After the intermission, Bartlett brings into the fray the errant Maya (a spiky Ellen Robertson). Her conciliation-minded girlfriend, Natalie (Amber James), arrives first so as to smooth the way for the set-to that follows. Maya, it comes as no surprise to discover, isn’t just emphatically pro-Remain but views Andy as a relic from a bygone era: a man whose enthusiasm for James Bond and “The X Files” consigns him to an uncritical past that the culturally hyper-aware Maya wants no part of. “The X Files,” to her, is merely “two white people scared of aliens.”

Bartlett has explored such competing mind-sets before, in the richer, more nuanced “Albion,” which will return to the Almeida next month. By comparison, “Snowflake” seems slight: an exercise in theater-as-showdown, but one that, to its credit, values both points of view.

Bartlett’s neat title refers to the wintry conditions of the holiday season when the play is set, as well as to those overly emotive, fragile members of the younger generation to which Maya and Natalie belong. And Levey, a reliable ensemble player too rarely given such a hefty part, tears into the play’s lead role as the well-meaning parent who can’t budge a child’s implacable resolve.

Can these two find a shared way forward, and will the divided country they inhabit? Bartlett suggests only that identity politics alone won’t take you very far. Within families, love is helpful, too.

That’s assuming, of course, that you know who your family is. The revelation of an unknown family member signals the provocative starting point of “The Arrival,” at the Bush Theater through Jan 18. This 70-minute two-hander is the bristling playwriting debut of Bijan Sheibani, the well-established theater director whose National Theater production of “Barber Shop Chronicles” traveled to New York last month, and who doubles as his own keen-eyed director here.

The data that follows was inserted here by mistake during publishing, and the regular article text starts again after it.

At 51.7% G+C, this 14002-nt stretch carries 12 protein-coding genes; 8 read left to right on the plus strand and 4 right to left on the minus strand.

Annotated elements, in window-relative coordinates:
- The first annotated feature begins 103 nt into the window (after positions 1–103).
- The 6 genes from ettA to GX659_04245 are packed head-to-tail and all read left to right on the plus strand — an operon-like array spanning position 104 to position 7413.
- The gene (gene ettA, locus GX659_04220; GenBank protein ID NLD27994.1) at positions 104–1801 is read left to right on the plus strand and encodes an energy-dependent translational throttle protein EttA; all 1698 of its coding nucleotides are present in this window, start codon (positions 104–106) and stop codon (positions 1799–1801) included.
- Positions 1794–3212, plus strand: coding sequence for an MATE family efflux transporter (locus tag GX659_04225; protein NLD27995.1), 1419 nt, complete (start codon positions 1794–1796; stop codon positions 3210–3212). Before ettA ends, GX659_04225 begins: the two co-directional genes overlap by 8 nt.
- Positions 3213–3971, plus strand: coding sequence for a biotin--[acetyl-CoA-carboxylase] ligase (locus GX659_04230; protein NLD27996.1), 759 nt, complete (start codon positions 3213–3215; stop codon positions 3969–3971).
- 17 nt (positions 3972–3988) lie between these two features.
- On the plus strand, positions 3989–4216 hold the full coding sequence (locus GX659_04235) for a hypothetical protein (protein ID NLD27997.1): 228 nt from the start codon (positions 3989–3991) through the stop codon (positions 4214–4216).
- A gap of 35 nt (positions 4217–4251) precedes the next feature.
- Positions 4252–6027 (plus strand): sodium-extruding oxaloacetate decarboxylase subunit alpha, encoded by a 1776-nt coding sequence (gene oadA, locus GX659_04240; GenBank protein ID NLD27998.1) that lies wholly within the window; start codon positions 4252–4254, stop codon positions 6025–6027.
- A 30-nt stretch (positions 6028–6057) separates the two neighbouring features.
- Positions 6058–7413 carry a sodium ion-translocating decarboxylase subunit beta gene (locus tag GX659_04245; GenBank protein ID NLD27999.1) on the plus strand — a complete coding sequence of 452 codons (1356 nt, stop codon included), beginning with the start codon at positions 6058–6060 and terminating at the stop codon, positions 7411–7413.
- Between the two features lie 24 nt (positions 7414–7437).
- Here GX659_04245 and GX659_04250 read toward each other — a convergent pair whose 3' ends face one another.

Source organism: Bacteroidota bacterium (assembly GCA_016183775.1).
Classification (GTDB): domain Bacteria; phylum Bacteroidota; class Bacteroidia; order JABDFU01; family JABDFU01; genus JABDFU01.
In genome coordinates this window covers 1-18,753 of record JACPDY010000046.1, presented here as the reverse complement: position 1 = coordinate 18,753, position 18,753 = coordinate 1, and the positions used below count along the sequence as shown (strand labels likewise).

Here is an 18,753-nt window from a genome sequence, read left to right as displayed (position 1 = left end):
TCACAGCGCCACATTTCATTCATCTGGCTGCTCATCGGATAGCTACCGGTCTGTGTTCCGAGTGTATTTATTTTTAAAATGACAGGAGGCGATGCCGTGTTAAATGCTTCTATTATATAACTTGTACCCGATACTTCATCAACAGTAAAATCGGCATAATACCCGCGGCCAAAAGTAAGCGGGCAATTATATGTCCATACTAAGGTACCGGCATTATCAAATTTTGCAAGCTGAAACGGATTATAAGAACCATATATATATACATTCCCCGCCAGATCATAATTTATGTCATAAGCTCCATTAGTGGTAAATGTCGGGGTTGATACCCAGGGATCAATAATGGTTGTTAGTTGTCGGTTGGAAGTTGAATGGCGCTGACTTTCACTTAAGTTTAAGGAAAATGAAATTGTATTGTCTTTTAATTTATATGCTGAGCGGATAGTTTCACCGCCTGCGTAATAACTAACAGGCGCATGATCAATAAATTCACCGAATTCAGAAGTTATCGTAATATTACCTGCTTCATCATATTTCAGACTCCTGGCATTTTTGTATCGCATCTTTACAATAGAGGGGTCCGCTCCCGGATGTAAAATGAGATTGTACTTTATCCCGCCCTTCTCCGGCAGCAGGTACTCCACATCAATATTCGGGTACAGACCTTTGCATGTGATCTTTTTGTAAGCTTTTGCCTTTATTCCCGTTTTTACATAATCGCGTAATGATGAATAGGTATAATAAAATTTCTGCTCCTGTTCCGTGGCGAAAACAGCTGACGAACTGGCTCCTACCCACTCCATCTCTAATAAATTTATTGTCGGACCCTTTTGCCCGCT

Set on an unadorned, circular stage that suggests a gladiatorial ring, the play introduces two British Iranian brothers, five years apart in age, who meet for the first time. Tom (Scott Karim), 35, the older, was put up for adoption before Samad (Irfan Shamji) was born.

Greetings have barely been exchanged before the brothers make clear their differences: Samad is more expensively educated and bookish, while the leaner, more impulsive Tom gives off an energy that Samad can’t match.

Told across 16 scenes, the last of which pushes events forward several years, the play has the feel of an uneasy mating dance.

Both performers are terrific. Shamji’s eyes hint at a reserve not easily cracked, while Karim’s volatility keeps pace with a restless sound design from Gareth Fry that suggests an amplified heartbeat. In the end, their arrival in each other’s lives merely leads to a further departure. The two may share DNA, but any emotional bond remains poignantly out of reach.

The Duchess of Malfi. Directed by Rebecca Frecknall. Almeida Theater, through Jan. 25.
Snowflake. Directed by Clare Lizzimore. Kiln Theater, through Jan. 25.
The Arrival. Directed by Bijan Sheibani. Bush Theater, through Jan 18.

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Newsrust: Feuding Families Take Center Stage
Feuding Families Take Center Stage